Ask Vs Guess Marketers
Alfred Lua / Written on 12 September 2021
When someone asks you for a backlink and you are not inclined to give them, how do you usually respond?
Whatever. I'll just say no.
Urgh, why is this person so direct? I don't even know you. How do I reject him politely?
If the former is your reaction, you are likely more of, what I would call, an ask marketer. The latter, a guess marketer.
Ask and guess are two different communication styles, which apply to all communications in life, with your partner, colleagues, and friends. And I think it can be applied to marketing relationships too.
Understanding the differences between the two communications styles can give you an advantage in forming partnerships.
Ask vs guess cultures
Katherine Wu gave a great talk on this several years ago. If you want to get a comprehensive explanation of the two cultures, I'd recommend watching her 30-min talk. Otherwise, here's a short, incomplete summary:
Say, you walk into a room and see your friends play a board game.
If you are from the ask culture, you would simply ask, "Can I join?" And you would be ok if your friends say "no". No big deal.
If you are from the guess culture, you might say, "This looks interesting." You avoid asking unless you are confident they will say "yes" because you don't like to impose on others. So you put out feelers. In the best-case scenario, your friends would invite you to play without you having to ask explicitly.
Neither is better than the other; they are just different. Each has its advantages and disadvantages.
People from the ask culture get things done efficiently. There is no ambiguity. They get what they want (at least in the short term). But they will get into more open conflicts and can make others feel uncomfortable.
People from the guess culture are more polite and expressive. They try not to hurt one another's feelings. But they can be hard to understand if others are bad at reading social cues. They might feel like no one is listening to them.
Ask or guess isn't a dichotomy, though. It is more of a spectrum. And our behavior can vary in different contexts.
I suspect most marketers in the past were from the ask culture. When advertising was the dominant form of marketing, you had to sell to get results. David Ogilvy believed that ads have to sell. That probably attracted more people from the ask culture than the guess culture. Selling would feel too confrontational to people from the guess culture.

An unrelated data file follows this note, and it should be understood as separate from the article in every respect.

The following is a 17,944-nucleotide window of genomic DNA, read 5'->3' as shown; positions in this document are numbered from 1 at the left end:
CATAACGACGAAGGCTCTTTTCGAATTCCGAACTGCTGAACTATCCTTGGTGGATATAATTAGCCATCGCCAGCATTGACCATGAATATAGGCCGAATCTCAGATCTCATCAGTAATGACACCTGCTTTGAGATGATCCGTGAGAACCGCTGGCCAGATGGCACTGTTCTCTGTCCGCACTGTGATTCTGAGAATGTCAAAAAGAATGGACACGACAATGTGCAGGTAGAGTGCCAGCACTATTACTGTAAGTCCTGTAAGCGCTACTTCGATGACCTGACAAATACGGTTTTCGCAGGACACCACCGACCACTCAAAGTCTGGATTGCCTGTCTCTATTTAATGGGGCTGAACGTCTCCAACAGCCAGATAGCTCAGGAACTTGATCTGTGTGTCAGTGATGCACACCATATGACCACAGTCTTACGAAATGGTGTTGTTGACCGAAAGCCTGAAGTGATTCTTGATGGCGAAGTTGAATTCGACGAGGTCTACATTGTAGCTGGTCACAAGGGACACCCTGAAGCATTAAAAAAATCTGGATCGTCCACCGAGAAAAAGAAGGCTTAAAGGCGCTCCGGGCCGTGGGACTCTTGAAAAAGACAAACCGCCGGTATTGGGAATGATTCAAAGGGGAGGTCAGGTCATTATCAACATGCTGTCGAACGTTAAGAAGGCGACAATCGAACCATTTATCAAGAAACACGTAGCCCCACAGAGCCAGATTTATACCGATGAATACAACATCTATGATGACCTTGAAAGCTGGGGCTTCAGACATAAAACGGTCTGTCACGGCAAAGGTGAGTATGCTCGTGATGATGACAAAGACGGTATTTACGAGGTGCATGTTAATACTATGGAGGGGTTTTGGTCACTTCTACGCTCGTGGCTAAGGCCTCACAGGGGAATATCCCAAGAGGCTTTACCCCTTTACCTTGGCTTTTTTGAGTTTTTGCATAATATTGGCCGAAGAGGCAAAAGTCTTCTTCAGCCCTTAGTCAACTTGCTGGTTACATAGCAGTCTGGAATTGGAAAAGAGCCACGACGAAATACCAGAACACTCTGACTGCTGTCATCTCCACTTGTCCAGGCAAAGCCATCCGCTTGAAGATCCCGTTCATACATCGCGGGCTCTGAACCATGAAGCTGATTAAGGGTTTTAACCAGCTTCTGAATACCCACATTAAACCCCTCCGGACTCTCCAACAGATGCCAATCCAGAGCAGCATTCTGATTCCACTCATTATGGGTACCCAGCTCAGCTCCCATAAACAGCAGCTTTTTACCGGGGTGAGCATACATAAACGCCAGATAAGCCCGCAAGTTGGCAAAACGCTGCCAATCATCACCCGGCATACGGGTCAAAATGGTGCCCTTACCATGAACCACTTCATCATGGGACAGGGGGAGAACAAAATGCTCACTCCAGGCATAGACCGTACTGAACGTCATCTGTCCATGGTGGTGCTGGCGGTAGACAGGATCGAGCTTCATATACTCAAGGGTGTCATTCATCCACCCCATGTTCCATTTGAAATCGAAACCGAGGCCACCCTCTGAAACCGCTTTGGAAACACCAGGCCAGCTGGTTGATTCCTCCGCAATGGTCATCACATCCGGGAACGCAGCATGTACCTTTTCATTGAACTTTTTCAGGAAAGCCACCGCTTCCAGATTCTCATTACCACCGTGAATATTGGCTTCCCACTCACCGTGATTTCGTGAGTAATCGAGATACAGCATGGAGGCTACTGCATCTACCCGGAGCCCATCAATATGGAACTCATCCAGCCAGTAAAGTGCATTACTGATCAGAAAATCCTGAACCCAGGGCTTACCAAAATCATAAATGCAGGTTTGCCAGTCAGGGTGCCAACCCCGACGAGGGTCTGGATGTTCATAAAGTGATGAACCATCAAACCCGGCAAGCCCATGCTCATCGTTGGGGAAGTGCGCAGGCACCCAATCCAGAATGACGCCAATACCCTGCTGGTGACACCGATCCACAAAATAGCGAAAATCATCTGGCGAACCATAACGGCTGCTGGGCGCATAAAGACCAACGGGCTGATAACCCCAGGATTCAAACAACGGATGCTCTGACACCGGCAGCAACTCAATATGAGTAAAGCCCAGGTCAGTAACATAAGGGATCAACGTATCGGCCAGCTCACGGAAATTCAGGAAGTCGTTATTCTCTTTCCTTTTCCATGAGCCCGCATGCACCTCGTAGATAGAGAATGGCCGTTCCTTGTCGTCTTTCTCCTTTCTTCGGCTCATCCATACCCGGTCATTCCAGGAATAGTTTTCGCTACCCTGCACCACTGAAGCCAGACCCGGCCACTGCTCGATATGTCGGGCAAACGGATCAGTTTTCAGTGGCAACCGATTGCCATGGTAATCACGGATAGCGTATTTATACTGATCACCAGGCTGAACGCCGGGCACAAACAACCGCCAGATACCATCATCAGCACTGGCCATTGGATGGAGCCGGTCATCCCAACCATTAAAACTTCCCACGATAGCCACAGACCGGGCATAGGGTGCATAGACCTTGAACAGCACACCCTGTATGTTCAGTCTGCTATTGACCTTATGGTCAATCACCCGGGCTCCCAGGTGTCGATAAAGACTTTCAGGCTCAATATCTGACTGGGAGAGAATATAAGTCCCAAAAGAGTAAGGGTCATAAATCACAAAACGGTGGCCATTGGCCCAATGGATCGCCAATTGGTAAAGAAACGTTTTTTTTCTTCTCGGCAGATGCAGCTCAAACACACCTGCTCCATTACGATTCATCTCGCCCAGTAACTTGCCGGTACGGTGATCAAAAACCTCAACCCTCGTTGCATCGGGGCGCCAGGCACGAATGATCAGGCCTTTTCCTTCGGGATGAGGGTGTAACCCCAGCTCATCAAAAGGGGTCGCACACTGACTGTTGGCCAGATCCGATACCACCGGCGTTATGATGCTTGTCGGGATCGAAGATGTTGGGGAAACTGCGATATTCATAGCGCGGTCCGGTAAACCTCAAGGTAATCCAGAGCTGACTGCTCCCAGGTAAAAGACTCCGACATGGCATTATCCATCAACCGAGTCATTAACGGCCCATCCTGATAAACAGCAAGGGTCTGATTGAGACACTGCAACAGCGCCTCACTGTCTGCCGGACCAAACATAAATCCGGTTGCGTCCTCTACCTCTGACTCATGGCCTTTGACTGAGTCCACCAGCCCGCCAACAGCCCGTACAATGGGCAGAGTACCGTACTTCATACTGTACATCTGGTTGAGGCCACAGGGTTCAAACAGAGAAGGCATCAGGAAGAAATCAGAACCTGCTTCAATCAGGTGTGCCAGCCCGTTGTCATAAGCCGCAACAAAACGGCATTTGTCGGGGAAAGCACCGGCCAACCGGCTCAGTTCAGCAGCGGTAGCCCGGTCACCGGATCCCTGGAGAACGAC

But as content marketing became popular over the last few years, marketers' attitude towards selling seems to be shifting. Many now think we should provide value, not sell directly. This likely made people from the guess culture more comfortable working in marketing.
With the mix of ask marketers and guess marketers, understanding the differences in communication styles becomes an advantage when forming partnerships. While the details of the partnership are important, a partnership is ultimately two people—two humans with their own communication style and emotions—deciding whether they want to work together.
Consider these four scenarios:
- If an ask marketer approach another ask marketer, the conversation would be efficient and direct. "Want to partner? Yes/no. Done."
- If an ask marketer approach a guess marketer, the guess marketer would find it too direct.
- A guess marketer wouldn't approach others directly. If the other person is an ask marketer, he likely would miss the social cues that the guess marketer is interested in collaborating.
- If the other person is also a guess marketer, she is more likely to pick up the social cues than an ask marketer, which could lead to a partnership.
Neither the ask approach nor the guess approach is better. While the ask marketer could risk annoying the other person by being too direct, the guess marketer could lose the chance to collaborate by being too indirect.
I'm more of a guess marketer. If you tell me in your first email to me that we should collaborate, my reflex is to be wary and scrutinize your pitch. But if we have interacted, I know you enough, and I like your work, I would happily link to your articles, share your work, and find opportunities for you—without you asking.
How to use this
Ask marketers, not everyone would appreciate the direct approach. If you made a pitch and the person replies with something like, "yeah, let me think about it." That likely means a no. Don't keep pushing it.
Guess marketers, at some point, you just need to ask because others might never pick up your social cues and make you an offer.
As a guess marketer, my approach is to always put out feelers first. I would (almost) never go for an ask right away. In fact, I usually don't even think about partnerships until I think I know the other person well enough. In general, I like to talk to other marketers, so I'm always checking out people's work, reading and replying to their tweets, and hoping to make friends.
If I feel like a partnership would be mutually beneficial, I would try to drop more and more obvious hints. Ask marketers would eventually pick them up and ask me. Otherwise, I would pluck up the courage to ask. This is not efficient but I like what Stephen Covey wrote in The 7 Habits of Highly Effective People:
Again, you simply can’t think efficiency with people. You think effectiveness with people and efficiency with things.
This is my approach anyway. And ask marketers would probably advise you otherwise.
How do you approach partnerships? Let me know... so that I don't have to ask you directly whether you are an ask marketer or guess marketer. ;)